Table of Contents Author Guidelines Submit a Manuscript
BioMed Research International
Volume 2014, Article ID 761340, 8 pages
Research Article

Emotion Recognition Pattern in Adolescent Boys with Attention-Deficit/Hyperactivity Disorder

1Vadaskert Child Psychiatry Hospital, 5 Lipotmezei Street, Budapest 1021, Hungary
2School of Ph.D. Studies, Semmelweis University, 26 Ulloi Street, Budapest 1085, Hungary
3Institute of Psychology, University of Debrecen, 1 University Square, Debrecen 4010, Hungary
4Alba Regia University Centre, Obuda University, 45 Budai Street, Szekesfehervar 8000, Hungary

Received 19 February 2014; Revised 26 June 2014; Accepted 26 June 2014; Published 8 July 2014

Academic Editor: Abdelaziz Mousa Thabet

Copyright © 2014 Nikoletta Aspan et al. This is an open access article distributed under the Creative Commons Attribution License, which permits unrestricted use, distribution, and reproduction in any medium, provided the original work is properly cited.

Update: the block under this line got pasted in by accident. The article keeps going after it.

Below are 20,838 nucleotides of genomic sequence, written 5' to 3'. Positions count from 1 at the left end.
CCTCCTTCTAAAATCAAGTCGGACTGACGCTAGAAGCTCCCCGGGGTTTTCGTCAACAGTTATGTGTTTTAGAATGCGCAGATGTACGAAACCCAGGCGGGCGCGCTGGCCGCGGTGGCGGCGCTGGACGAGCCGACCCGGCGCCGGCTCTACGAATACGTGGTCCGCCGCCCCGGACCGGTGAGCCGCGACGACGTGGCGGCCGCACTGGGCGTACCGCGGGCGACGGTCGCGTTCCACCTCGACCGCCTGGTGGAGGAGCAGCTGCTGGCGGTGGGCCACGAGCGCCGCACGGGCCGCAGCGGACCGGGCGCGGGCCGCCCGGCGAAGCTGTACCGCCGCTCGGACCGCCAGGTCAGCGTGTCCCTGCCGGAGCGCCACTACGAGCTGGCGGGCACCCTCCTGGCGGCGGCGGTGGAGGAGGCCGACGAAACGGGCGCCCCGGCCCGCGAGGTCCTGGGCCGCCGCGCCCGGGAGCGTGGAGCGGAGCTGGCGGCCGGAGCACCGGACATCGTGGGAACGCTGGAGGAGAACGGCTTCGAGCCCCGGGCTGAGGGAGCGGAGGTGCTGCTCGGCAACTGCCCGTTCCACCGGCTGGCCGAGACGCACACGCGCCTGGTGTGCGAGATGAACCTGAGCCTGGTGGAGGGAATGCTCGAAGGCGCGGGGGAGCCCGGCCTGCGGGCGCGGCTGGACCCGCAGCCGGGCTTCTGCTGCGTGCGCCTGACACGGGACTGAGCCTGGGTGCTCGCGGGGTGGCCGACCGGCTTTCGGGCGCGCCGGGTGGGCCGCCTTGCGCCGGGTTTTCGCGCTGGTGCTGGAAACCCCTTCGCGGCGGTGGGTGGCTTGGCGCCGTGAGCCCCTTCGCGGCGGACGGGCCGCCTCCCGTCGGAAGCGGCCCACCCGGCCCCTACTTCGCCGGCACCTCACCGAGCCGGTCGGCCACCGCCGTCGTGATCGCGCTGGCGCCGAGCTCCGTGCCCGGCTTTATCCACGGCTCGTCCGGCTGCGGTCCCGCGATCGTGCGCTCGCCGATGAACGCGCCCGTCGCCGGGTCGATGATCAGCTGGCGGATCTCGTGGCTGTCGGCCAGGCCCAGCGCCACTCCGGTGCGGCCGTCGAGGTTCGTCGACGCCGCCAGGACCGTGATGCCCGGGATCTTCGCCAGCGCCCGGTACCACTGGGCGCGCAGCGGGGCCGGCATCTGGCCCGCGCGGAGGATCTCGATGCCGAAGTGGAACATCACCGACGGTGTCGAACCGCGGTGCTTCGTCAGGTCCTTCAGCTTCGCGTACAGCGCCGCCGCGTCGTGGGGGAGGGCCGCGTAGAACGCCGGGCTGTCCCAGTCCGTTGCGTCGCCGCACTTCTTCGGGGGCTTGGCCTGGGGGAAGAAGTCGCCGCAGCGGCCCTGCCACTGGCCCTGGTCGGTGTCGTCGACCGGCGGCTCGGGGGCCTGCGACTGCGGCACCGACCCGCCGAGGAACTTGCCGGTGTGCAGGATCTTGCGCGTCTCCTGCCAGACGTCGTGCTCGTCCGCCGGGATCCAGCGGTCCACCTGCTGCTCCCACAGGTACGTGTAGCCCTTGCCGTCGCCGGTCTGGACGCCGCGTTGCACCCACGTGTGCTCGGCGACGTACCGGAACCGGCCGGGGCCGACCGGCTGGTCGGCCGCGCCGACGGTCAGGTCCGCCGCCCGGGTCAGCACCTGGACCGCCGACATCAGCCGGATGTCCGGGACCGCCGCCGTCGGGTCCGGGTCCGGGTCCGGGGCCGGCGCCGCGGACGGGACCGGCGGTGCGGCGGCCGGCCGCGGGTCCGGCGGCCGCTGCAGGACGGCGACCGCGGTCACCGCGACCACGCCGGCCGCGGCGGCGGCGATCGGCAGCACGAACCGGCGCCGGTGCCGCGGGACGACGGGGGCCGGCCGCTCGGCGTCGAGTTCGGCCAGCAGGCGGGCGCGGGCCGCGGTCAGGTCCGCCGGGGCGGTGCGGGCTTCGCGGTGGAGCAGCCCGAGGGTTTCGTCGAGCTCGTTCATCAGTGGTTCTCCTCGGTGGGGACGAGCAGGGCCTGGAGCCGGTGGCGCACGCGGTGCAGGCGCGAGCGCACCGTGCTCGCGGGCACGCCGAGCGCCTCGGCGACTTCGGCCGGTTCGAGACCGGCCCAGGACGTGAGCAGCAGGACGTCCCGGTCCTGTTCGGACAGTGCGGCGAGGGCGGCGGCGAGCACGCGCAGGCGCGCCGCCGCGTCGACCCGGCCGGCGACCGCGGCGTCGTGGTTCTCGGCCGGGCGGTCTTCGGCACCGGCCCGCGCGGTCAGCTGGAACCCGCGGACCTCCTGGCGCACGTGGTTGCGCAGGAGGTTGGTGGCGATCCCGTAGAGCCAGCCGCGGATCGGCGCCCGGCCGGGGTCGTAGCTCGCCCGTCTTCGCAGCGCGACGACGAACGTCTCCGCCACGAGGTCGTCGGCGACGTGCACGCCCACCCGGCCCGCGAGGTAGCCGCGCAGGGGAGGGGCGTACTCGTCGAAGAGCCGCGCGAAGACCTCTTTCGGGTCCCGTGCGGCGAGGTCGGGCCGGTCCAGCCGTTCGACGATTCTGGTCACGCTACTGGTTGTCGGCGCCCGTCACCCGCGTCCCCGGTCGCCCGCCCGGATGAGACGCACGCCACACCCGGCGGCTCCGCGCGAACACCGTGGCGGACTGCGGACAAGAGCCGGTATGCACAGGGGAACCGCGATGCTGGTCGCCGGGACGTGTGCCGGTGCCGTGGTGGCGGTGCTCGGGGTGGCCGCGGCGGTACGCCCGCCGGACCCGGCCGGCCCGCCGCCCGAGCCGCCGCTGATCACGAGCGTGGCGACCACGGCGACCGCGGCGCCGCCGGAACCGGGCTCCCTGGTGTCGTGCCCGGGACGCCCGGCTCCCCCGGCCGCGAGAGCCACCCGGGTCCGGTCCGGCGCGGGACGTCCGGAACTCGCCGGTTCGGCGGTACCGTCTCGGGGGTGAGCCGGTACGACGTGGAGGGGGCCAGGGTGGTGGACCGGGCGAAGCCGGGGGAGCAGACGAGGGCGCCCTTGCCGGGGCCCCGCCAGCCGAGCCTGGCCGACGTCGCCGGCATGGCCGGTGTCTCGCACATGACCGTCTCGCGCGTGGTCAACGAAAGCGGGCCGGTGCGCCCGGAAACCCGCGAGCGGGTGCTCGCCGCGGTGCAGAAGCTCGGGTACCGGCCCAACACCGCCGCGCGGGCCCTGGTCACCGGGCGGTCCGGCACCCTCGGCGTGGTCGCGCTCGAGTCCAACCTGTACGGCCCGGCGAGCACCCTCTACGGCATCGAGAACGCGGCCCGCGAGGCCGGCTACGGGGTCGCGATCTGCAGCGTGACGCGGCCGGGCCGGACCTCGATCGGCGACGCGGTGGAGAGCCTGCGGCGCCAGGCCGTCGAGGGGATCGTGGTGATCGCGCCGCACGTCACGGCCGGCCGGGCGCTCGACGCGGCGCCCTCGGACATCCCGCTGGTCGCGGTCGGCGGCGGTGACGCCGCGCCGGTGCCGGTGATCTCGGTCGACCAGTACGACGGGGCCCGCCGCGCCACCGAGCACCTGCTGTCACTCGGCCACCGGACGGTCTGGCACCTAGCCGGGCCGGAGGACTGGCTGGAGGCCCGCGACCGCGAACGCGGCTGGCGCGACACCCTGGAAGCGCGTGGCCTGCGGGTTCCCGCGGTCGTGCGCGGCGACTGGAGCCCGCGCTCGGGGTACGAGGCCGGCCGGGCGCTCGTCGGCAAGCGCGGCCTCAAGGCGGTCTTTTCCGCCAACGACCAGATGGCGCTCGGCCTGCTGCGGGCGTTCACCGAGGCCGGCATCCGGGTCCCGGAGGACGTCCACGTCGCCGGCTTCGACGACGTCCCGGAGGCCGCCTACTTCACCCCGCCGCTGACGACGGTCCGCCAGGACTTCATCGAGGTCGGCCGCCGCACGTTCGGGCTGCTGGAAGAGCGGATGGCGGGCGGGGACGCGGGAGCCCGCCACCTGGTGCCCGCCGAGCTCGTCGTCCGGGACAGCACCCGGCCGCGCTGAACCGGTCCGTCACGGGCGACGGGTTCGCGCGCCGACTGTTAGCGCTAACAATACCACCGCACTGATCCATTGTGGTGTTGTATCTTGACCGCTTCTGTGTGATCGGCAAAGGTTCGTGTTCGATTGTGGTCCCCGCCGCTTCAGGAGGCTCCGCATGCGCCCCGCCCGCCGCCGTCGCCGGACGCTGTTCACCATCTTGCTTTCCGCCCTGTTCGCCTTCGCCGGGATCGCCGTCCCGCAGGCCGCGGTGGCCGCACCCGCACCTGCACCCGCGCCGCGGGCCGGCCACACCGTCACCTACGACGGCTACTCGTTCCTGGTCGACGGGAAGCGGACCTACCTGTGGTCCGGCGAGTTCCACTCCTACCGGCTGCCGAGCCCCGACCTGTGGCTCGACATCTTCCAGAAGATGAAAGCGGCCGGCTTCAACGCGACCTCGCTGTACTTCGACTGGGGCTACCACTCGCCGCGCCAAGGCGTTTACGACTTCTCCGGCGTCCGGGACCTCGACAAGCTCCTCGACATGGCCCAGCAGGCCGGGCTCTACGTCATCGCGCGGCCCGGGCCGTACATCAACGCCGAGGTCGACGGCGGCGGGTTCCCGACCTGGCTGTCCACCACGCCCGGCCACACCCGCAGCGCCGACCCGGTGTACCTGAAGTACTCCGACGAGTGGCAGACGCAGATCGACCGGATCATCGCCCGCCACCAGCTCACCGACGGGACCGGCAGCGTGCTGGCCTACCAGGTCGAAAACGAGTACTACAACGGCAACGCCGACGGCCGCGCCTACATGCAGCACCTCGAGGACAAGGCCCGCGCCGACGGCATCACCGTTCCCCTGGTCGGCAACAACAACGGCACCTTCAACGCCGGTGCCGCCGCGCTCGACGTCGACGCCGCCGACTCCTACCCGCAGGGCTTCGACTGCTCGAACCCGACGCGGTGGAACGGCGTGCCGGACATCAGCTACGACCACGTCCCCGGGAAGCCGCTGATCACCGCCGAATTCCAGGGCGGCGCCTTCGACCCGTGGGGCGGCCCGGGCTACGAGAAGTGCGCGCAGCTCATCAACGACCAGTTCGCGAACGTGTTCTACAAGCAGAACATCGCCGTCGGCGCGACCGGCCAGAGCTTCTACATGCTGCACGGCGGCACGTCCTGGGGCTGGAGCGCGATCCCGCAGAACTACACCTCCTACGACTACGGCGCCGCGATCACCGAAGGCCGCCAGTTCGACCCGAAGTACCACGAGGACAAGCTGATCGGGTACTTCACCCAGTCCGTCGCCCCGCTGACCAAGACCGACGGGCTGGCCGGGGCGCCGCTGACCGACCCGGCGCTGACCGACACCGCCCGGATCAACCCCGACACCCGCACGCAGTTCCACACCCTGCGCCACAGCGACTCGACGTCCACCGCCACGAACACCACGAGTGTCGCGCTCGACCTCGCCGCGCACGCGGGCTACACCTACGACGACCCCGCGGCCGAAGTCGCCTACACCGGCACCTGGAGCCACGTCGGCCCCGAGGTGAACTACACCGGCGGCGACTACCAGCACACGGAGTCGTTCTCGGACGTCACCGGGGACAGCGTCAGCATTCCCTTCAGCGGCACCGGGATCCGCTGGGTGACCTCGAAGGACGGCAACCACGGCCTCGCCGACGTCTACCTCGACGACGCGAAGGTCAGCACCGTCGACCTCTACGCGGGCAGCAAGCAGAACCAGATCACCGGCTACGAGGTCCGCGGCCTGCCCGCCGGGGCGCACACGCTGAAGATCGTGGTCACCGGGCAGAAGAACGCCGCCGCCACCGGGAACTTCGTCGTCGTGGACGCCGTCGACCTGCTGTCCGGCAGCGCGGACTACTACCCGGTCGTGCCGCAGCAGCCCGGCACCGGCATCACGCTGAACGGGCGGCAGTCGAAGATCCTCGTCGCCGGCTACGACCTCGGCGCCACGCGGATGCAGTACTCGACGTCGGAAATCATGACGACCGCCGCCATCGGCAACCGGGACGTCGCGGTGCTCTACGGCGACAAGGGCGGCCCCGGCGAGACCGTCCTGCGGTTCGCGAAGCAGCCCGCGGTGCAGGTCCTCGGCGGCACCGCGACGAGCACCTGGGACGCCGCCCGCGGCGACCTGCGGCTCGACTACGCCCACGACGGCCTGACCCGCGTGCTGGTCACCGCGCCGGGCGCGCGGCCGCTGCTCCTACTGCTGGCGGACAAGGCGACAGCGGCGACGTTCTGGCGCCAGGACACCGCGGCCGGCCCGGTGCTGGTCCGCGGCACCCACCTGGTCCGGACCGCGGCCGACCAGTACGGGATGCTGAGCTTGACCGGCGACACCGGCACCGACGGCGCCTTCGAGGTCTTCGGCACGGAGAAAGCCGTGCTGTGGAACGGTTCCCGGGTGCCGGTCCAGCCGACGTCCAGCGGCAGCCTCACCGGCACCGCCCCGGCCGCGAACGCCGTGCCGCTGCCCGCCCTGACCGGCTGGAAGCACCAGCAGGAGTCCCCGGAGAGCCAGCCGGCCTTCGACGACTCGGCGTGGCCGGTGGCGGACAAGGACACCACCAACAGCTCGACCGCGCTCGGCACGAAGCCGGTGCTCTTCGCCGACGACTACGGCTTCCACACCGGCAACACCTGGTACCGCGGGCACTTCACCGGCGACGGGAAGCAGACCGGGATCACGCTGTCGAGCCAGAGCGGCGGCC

Background. Social and emotional deficits were recently considered as inherent features of individuals with attention-deficit hyperactivity disorder (ADHD), but only sporadic literature data exist on emotion recognition in adolescents with ADHD. The aim of the present study was to establish emotion recognition profile in adolescent boys with ADHD in comparison with control adolescents. Methods. Forty-four adolescent boys (13–16 years) participated in the study after informed consent; 22 boys had a clinical diagnosis of ADHD, while data were also assessed from 22 adolescent control boys matched for age and Raven IQ. Parent- and self-reported behavioral characteristics were assessed by the means of the Strengths and Difficulties Questionnaire. The recognition of six basic emotions was evaluated by the “Facial Expressions of Emotion-Stimuli and Tests.” Results. Compared to controls, adolescents with ADHD were more sensitive in the recognition of disgust and, worse in the recognition of fear and showed a tendency for impaired recognition of sadness. Hyperactivity measures showed an inverse correlation with fear recognition. Conclusion. Our data suggest that adolescent boys with ADHD have alterations in the recognition of specific emotions.